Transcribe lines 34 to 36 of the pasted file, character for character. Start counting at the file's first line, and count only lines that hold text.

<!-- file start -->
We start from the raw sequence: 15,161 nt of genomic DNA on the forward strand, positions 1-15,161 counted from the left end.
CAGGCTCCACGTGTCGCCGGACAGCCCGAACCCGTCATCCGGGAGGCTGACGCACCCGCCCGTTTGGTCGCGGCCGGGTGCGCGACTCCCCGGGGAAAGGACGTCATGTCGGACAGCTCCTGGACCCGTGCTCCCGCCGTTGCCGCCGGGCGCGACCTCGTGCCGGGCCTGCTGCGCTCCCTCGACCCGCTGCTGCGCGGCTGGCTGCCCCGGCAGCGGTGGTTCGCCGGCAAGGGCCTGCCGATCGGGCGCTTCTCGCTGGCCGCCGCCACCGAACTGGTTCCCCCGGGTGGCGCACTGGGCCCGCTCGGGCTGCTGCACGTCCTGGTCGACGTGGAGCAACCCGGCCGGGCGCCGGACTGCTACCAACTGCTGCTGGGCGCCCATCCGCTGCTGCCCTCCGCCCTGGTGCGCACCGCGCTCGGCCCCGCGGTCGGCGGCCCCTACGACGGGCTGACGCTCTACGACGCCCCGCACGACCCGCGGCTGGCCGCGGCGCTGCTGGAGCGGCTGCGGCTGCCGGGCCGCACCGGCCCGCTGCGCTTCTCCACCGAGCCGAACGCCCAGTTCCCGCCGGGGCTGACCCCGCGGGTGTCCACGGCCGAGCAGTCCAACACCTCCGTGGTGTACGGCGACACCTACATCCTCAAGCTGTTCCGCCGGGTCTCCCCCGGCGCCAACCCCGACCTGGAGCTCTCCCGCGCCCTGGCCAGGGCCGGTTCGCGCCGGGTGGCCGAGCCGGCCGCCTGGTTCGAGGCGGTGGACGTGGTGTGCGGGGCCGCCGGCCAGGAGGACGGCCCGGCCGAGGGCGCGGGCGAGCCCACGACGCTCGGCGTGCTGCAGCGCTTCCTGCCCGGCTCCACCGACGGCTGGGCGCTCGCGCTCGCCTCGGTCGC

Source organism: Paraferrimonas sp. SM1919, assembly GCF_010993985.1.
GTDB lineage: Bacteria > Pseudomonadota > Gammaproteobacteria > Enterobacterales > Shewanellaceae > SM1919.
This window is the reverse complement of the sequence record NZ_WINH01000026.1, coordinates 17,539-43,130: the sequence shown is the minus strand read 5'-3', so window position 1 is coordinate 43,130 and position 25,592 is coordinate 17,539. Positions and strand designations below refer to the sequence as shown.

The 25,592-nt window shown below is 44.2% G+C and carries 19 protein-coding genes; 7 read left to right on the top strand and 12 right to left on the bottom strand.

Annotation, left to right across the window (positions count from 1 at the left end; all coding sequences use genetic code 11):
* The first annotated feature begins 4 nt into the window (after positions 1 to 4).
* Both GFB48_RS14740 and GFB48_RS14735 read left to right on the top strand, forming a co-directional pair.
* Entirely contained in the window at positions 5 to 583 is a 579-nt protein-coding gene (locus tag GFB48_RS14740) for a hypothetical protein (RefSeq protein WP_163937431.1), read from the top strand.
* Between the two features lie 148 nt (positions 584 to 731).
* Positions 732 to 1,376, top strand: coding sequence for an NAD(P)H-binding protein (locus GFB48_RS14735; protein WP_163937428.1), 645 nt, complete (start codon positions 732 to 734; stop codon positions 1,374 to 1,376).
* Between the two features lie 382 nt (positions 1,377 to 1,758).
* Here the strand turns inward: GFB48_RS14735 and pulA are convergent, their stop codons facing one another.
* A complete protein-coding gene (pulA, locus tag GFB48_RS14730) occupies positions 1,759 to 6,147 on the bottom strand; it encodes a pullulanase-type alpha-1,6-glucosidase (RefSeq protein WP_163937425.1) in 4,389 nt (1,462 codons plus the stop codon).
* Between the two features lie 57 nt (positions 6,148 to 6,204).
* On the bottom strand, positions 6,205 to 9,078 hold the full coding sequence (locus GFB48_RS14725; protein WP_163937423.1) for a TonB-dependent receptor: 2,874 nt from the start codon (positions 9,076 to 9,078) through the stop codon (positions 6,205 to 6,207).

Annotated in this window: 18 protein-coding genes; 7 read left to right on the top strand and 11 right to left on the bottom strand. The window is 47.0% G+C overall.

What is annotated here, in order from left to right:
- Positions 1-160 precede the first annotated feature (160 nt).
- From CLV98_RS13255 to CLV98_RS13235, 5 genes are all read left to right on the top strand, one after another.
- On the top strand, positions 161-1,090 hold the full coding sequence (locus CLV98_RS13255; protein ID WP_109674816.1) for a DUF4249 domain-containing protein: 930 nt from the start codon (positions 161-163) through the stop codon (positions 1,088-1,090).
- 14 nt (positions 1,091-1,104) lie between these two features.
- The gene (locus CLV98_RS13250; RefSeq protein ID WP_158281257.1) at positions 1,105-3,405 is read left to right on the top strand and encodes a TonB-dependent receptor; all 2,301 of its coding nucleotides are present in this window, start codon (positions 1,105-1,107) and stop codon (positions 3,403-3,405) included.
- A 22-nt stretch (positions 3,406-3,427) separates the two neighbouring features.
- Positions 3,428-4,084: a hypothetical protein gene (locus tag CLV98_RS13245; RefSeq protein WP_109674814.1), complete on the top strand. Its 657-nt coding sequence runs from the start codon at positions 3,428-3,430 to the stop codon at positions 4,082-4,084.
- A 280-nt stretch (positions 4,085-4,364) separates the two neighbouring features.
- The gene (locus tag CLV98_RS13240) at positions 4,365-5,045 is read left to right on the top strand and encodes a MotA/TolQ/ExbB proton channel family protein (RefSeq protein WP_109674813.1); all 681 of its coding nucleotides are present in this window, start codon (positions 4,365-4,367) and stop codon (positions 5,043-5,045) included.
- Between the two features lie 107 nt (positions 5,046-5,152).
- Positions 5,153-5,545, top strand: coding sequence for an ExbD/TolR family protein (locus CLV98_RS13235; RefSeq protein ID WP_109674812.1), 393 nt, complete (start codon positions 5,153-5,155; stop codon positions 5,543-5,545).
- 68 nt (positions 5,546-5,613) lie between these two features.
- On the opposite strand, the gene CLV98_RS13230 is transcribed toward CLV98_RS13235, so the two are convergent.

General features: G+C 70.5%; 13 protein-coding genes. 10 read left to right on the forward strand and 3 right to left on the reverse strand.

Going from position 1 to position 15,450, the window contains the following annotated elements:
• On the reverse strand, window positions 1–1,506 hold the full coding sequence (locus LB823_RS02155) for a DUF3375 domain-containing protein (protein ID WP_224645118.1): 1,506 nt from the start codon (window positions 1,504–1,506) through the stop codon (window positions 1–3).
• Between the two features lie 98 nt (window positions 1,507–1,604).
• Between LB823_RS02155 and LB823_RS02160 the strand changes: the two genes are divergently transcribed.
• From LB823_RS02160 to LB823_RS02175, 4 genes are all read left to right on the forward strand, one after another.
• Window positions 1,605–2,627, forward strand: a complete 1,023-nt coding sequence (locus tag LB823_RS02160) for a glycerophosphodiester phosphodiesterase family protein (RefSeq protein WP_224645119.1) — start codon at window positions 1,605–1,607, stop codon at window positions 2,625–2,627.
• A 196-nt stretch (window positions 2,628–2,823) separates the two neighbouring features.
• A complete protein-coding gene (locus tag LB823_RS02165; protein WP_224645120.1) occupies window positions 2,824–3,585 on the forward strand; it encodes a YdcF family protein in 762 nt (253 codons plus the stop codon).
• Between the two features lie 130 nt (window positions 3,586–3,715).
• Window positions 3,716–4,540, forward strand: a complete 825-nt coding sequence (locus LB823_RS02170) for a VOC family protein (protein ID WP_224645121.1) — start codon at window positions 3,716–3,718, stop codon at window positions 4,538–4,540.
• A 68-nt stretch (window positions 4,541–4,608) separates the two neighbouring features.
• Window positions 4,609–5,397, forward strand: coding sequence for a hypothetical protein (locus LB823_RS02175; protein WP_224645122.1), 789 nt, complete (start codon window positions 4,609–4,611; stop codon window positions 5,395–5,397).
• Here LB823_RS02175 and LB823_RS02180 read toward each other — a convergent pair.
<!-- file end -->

Going from position 1 to position 15,450, the window contains the following annotated elements:
• On the reverse strand, window positions 1–1,506 hold the full coding sequence (locus LB823_RS02155) for a DUF3375 domain-containing protein (protein ID WP_224645118.1): 1,506 nt from the start codon (window positions 1,504–1,506) through the stop codon (window positions 1–3).
• Between the two features lie 98 nt (window positions 1,507–1,604).